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Twin-turbo temptation for Holden
Stonking 317kW V6 revealed in US concept Camaro by Chevrolet in Las Vegas
4 Nov 2009
GENERAL Motors has unveiled a 317kW twin-turbo concept version of its high-feature global 3.6-litre V6 that would be the answer to Holden’s prayers for a Commodore competitor to Ford’s strong-selling Falcon XR6 Turbo and G6E Turbo.
With the same power as Holden Special Vehicle’s Corvette-sourced 6.2-litre LS2 V8 and the fuel economy of a direct-injection six, the force-fed engine was revealed by Chevrolet in a buffed one-off Camaro for American talk-show host and car nut Jay Leno at the Specialty Equipment Market Association (SEMA) exhibition – the biggest aftermarket show in the world – in Las Vegas this week.
Although both the car and the engine are said to be just concepts, they are both official GM productions, displayed on the official Chevrolet stand among a flock of five Camaro special editions, giving rise to hopes that the engine, at least, might go into production.
Holden already makes a high-performance 239kW turbocharged 2.8-litre version of the global V6 engine at its Port Melbourne engine plant for export to GM partner companies Opel, Vauxhall and Saab, as well as Alfa Romeo, but so far it has employed only normally-aspirated engines in its current VE Commodore V6 models.
Left: Chev concept Camaros: The Jay Leno, the Synergy and the Chroma.
The most powerful of these is the recently updated 3.6-litre SIDI (Spark-Ignition Direct-Injection) engine producing 210kW of power and 350Nm of torque – short of the 270kW/533Nm of the locally-developed 4.0-litre in-line turbo six under the bonnet of the Ford Falcon G6E and XR6 Turbo.
The Holden 3.6 engine is the same GM V6 powerplant as fitted to low-end Camaros in North America – and the basis for the twin-turbo concept engine on show at SEMA. The Camaro also sits on the same Holden-developed rear-drive platform as the Commodore, meaning there would be few problems transplanting the warmed-over V6 into the Aussie car.
Officially, Holden says it knows nothing about the engine in relation to the Commodore, but privately, one company insider said such an engine would be the answer to a Holden prayer.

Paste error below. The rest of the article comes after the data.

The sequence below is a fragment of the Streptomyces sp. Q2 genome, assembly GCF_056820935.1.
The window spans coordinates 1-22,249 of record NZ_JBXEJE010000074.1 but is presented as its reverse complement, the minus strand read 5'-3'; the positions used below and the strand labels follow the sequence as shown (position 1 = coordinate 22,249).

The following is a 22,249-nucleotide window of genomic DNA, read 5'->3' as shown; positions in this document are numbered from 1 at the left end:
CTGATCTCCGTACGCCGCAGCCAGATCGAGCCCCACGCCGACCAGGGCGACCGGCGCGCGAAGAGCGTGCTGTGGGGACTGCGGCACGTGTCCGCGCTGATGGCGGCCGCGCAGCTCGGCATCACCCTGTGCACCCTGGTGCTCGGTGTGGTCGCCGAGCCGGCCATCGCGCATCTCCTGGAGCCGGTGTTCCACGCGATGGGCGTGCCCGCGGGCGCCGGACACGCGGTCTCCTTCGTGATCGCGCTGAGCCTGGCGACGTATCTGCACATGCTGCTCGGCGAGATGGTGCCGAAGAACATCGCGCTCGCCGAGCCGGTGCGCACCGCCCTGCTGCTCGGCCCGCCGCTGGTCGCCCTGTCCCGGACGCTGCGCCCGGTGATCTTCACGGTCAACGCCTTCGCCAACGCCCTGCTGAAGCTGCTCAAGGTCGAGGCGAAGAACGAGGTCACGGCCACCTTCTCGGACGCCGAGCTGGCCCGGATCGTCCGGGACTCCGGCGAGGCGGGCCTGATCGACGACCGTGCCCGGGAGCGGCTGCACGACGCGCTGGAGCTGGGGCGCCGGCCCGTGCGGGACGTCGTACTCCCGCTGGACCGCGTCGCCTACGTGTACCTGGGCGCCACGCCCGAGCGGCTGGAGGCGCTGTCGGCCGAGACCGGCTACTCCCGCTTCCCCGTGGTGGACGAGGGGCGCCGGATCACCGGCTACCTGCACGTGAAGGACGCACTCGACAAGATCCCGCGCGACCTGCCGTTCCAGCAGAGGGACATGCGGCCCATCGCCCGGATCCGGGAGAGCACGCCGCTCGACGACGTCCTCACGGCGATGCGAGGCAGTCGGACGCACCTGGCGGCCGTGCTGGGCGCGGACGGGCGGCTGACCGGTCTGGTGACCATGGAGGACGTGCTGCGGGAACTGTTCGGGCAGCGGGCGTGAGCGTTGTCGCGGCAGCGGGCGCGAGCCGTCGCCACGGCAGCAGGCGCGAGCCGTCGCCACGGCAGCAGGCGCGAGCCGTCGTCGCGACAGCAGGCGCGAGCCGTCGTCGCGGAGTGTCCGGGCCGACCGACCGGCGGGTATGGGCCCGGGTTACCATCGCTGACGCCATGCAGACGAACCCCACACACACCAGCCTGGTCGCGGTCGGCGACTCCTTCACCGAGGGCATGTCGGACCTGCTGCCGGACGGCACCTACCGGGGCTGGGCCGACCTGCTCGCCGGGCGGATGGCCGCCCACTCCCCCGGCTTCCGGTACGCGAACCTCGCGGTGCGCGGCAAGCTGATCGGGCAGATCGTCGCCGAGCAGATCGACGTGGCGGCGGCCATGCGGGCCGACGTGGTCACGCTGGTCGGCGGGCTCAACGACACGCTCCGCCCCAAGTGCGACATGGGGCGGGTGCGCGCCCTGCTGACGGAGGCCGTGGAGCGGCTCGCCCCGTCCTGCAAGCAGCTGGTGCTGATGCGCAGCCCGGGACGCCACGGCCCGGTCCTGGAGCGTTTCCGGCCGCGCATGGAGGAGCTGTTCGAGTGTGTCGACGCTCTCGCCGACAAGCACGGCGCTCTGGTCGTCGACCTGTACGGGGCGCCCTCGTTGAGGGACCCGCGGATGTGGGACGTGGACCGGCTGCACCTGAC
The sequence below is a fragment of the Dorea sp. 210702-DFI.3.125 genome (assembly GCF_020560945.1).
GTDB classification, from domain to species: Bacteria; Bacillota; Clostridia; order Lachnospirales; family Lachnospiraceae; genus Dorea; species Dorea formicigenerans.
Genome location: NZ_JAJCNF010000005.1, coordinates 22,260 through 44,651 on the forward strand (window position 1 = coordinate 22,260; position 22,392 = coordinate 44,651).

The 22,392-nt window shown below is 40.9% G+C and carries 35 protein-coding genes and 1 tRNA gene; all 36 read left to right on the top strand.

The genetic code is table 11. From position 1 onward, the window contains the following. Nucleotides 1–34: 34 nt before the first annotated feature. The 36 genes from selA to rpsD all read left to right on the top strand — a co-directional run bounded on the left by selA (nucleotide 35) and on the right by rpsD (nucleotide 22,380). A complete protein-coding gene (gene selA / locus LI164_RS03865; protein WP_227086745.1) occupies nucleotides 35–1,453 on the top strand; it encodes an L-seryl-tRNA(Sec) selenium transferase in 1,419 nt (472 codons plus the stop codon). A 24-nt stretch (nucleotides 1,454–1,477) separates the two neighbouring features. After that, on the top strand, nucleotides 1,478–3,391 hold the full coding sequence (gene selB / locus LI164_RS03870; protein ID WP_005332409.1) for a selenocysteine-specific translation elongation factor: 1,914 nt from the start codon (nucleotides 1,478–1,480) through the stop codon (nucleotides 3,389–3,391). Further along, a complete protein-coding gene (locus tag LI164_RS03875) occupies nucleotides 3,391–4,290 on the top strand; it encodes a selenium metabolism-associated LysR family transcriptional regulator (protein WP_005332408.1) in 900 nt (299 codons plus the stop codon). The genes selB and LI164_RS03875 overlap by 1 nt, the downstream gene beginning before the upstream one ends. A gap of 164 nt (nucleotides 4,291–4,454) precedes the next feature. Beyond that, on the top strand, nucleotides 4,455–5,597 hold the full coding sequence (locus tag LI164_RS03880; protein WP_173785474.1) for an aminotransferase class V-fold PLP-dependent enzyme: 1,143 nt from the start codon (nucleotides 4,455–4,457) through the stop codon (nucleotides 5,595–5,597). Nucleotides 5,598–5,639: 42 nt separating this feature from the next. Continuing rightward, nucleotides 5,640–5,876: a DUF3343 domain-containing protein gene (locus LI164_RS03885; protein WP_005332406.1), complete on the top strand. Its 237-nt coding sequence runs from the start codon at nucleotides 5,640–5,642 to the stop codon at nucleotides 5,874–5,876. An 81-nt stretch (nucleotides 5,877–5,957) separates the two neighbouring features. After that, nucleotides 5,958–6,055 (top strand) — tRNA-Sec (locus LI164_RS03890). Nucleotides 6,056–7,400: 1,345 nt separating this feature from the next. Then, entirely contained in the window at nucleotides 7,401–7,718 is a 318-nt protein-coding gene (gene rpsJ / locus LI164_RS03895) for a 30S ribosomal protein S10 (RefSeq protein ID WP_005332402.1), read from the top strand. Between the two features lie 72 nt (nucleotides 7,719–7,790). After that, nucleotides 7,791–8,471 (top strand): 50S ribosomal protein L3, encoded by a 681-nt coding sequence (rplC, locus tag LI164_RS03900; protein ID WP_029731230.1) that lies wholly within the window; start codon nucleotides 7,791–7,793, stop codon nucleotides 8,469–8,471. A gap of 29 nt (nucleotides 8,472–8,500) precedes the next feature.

Although Holden’s Commodore has Ford well covered in most areas, including V8 offerings, Ford’s strong-selling turbo sixes go unanswered in the showroom by Holden and its high-performance partner, Holden Special Vehicles (HSV).
Interestingly, HSV has sent two representatives to SEMA this week to check out the latest developments in the go-fast world.
If they wander by the Chevrolet stand they will see the ‘Camaro Jay Leno’ – a ‘race-ready’ Camaro with pair of Turbonetics T-3 turbochargers on its V6 engine, blowing through a custom air-to-air intercooler.
Chevrolet says the turbos increase power by 40 per cent, while there is “virtually no penalty” in fuel economy over a non-turbocharged 3.6-litre engine.
“The powertrain was designed to deliver consistent, controllable power for both the street and race track,” Chevrolet says. “In fact, road racing was a primary mission for the car during its development.”
A bigger radiator, custom exhaust system and stronger clutch have been added to the Camaro, which runs a six-speed manual transmission.
A Brembo six-piston brake package and a lower, stiffer suspension complete the performance package.
Brake cooling vents in the front fascia, air-extractor-style bonnet and a ground-effects aerodynamics package with a rear diffuser betray the car’s high-performance intent.
The Jay Leno Camaro is the most radical of the five Chev coupes dressed by GM’s designers for SEMA to show off new or proposed accessories and graphics packages.
In addition to the Camaro contingent, Chevrolet is also showing a Silverado ZR2 pick-up concept and an accessorised Corvette Grand Sport.
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